By way of illustration only, various materials and methods for constructing training pants such as the pants 20, are disclosed in PCT Patent Application WO 00/37009 published Jun. 29, 2000, by A. Fletcher et al; U.S. Pat. No. 4,940,464 issued Jul. 10, 1990, to Van Gompel et al.; U.S. Pat. No. 5,766,389 issued Jun. 16, 1998, to Brandon et al., and U.S. Pat. No. 6,645,190 issued Nov. 11, 2003, to Olson et al. which are incorporated herein by reference.
The pair of training pants 20 is illustrated in
In the embodiment of
The front and back side panels 34A and 34B, upon wearing of the pants 20, thus comprise the portions of the training pants 20 which are positioned on the hips of the wearer. The front and back side panels 34A and 34B can be permanently bonded together to form the three-dimensional configuration of the pants 20, or be releasably connected with one another such as by a fastening system 59 of the illustrated aspects. As is known in the art, the side panels 34A, 34B may comprise elastic material or stretchable but inelastic materials.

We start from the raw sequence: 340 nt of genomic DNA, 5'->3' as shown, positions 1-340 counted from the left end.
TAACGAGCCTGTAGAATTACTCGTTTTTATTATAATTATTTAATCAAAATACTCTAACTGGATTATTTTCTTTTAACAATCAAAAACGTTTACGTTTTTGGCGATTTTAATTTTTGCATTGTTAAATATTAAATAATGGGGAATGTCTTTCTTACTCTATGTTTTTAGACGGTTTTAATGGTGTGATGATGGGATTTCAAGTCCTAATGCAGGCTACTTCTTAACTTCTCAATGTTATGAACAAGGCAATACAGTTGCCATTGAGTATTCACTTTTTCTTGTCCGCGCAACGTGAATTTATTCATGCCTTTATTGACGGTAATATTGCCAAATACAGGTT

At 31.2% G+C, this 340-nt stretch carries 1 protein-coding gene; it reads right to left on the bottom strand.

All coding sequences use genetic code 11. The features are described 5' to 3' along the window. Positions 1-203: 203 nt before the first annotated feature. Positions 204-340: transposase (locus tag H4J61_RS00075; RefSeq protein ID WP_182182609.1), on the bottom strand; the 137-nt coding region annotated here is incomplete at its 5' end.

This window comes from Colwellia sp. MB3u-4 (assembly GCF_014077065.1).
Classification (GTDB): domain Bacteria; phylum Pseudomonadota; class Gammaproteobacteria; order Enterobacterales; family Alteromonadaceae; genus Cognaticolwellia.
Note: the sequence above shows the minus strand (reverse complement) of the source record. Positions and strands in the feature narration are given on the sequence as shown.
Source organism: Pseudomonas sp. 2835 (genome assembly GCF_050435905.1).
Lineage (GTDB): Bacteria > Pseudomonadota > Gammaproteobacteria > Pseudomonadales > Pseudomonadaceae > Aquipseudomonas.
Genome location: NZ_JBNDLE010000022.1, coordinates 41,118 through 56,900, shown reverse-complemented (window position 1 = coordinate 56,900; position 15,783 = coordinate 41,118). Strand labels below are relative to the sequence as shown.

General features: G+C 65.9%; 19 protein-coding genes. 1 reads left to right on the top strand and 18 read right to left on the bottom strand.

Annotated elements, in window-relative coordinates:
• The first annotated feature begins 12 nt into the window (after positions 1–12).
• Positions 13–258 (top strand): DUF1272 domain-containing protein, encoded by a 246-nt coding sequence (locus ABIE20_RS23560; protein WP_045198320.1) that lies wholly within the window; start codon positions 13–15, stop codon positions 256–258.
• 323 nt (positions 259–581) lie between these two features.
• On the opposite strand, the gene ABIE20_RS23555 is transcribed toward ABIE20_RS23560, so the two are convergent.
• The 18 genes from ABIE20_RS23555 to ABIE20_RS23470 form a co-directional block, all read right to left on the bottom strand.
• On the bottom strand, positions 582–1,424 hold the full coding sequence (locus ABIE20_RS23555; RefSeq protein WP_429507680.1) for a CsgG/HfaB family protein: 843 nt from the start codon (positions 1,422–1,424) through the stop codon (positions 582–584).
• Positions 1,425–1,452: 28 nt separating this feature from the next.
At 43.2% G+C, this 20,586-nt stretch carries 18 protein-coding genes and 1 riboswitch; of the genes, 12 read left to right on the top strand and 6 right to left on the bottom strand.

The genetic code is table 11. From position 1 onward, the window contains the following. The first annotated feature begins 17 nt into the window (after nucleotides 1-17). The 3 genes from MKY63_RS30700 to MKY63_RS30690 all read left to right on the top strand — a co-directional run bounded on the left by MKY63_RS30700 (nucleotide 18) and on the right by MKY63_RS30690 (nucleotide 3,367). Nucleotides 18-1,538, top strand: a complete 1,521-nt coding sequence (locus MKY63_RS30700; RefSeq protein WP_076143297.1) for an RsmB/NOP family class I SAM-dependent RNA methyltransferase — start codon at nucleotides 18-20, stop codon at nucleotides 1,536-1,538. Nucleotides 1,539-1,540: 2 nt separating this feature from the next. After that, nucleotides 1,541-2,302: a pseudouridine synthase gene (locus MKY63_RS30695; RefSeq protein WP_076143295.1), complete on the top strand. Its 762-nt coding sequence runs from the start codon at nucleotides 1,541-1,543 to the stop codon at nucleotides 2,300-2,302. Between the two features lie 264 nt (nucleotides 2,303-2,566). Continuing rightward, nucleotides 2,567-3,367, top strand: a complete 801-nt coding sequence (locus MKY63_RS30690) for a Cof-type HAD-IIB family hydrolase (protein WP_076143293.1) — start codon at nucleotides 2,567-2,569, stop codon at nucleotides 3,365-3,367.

The absorbent assembly 32 is illustrated in
As shown best in
With the training pants 20 in the fastened position as partially illustrated in
As illustrated in
To further enhance containment and/or absorption of body exudates, the training pants 20 may comprise a front waist elastic member 54 (